• Pharmacokinetic Comparison of Insulin and Glucagon Delivery in Volunteers with Type 1 Diabetes
Pharmacokinetic Comparison of Insulin and Glucagon Delivery in Volunteers with Type 1 Diabetes
A Comparison of Insulin and Glucagon Injection Devices

Researchers at the Massachusetts General Hospital Diabetes Research Center are recruiting subjects to determine if new types of injection devices speed up the action of insulin and glucagon.

You may be eligible if:

•You are 18 years or older
•You have had type 1 diabetes for at least 1 year
•You are using an insulin pump

The study involves a short screening visit to determine eligibly. If you chose to participate you will be asked to complete two 6.5 hour study visits at the Diabetes Research Center. During the visit an IV catheter will be placed and you will be bolused with insulin for a meal using a traditional needle during one visit and a microneedle, which delivers insulin and glucagon under the skin, during the other. Two small doses of glucagon will also be administered during each visit. We will check your blood glucose and draw blood using the IV frequently throughout each study visit.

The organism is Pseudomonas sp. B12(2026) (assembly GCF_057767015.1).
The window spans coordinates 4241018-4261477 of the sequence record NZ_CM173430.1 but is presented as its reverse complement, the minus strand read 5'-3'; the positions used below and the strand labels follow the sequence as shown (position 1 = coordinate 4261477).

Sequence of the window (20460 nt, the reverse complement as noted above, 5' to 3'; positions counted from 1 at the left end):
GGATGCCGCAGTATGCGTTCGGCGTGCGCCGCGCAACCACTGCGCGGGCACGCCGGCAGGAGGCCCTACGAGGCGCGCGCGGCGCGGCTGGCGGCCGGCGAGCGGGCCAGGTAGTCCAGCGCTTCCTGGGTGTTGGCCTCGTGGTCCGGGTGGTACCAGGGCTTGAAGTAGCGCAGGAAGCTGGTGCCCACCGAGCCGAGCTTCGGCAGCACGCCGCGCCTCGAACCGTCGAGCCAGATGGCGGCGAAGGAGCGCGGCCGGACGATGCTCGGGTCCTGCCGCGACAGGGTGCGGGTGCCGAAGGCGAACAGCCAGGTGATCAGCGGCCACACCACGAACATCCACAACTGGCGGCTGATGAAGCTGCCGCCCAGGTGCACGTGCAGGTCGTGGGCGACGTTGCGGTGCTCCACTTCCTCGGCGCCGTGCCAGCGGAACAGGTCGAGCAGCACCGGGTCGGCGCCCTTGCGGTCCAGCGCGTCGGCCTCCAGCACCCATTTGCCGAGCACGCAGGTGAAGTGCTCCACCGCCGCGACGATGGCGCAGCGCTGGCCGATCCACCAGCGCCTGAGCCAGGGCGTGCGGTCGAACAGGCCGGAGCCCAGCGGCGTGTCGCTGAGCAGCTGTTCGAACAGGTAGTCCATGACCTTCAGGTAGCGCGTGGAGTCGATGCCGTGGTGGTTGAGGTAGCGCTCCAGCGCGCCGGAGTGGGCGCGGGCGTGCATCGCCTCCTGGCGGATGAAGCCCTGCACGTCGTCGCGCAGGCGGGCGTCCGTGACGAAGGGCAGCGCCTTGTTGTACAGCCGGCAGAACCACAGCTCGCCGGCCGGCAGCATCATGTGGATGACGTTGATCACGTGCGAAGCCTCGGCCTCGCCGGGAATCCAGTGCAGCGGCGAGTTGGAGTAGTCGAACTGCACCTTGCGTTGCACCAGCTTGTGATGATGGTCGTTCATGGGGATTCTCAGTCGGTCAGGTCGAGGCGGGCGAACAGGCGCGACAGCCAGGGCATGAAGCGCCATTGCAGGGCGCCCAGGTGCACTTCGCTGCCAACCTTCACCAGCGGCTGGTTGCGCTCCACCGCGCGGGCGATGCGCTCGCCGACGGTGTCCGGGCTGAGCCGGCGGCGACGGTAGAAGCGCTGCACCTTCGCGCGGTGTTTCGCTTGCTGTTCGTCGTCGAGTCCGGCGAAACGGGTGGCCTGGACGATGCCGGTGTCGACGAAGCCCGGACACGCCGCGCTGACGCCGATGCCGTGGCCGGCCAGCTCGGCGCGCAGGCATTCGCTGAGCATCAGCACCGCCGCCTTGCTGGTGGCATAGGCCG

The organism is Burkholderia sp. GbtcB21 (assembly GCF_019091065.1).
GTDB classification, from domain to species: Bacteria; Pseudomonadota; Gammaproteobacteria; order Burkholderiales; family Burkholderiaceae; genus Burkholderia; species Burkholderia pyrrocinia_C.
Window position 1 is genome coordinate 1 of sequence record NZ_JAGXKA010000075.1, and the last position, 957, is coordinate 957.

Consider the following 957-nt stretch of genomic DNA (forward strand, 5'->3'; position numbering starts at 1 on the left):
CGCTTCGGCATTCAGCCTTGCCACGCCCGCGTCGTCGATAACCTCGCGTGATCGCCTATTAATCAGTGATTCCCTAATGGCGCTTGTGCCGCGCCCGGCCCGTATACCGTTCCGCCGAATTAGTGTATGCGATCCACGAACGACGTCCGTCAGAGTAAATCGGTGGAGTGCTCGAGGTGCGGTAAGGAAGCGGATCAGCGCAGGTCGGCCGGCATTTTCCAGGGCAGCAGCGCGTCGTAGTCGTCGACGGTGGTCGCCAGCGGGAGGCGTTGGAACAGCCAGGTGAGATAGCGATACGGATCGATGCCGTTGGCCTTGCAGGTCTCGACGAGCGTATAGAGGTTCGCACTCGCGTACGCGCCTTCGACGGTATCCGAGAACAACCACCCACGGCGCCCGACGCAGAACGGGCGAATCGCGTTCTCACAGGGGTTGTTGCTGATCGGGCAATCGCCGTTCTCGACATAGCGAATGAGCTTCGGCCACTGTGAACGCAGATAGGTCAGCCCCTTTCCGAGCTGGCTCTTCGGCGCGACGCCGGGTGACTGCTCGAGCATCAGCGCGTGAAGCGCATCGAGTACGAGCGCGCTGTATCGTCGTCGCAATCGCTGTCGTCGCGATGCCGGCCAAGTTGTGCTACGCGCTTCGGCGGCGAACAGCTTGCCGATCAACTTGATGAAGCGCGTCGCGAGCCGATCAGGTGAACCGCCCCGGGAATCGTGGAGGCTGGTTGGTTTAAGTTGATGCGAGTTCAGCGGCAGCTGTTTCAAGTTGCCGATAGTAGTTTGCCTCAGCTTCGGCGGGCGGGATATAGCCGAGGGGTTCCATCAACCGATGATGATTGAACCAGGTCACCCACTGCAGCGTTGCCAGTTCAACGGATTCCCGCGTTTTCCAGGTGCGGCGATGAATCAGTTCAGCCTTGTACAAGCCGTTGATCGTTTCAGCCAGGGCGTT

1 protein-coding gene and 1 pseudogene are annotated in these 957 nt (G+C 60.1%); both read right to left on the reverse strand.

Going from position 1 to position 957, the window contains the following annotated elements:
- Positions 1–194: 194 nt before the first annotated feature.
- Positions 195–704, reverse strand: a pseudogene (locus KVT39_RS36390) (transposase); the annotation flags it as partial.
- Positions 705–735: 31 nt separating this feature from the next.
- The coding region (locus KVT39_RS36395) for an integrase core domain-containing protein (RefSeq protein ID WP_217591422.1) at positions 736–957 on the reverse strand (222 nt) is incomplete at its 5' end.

Parking validation and a meal voucher will be provided. You will receive $50 for completing the screening visit and $100 for each study visit for a total of $250 compensation.

For more information please contact:
Mallory Hillard at mahillard@partners.org or 617-643-2019
Institution  –  MGH - Massachusetts General Hospital, Boston, MA
Principal Investigator  – Steven J Russell, MD, PhD
Enrollment Information
For further information about enrolling a patient in this trial, contact the person below.
Name  – Mallory A Hillard
Phone  – 617-643-2019

About Type 1 Diabetes:
Type 1 diabetes accounts for 5 to 10 percent of all diagnosed cases of diabetes in the US. Type 1 diabetes usually develops in children or young adults, but can start at any age. It may also be known by a variety of other names, including the following:
  • insulin-dependent diabetes mellitus (IDDM)
  • juvenile diabetes
  • brittle diabetes
  • sugar diabetes
There are two forms of type 1 diabetes:
  • idiopathic type 1 diabetes - refers to rare forms of the disease with no known cause.
  • immune-mediated diabetes - an autoimmune disorder in which the body's immune system destroys, or attempts to destroy, the cells in the pancreas that produce insulin. Immune-mediated diabetes is the most common form of type 1 diabetes, and the one generally referred to as type 1 diabetes. The information on this page refers to this form of type 1 diabetes.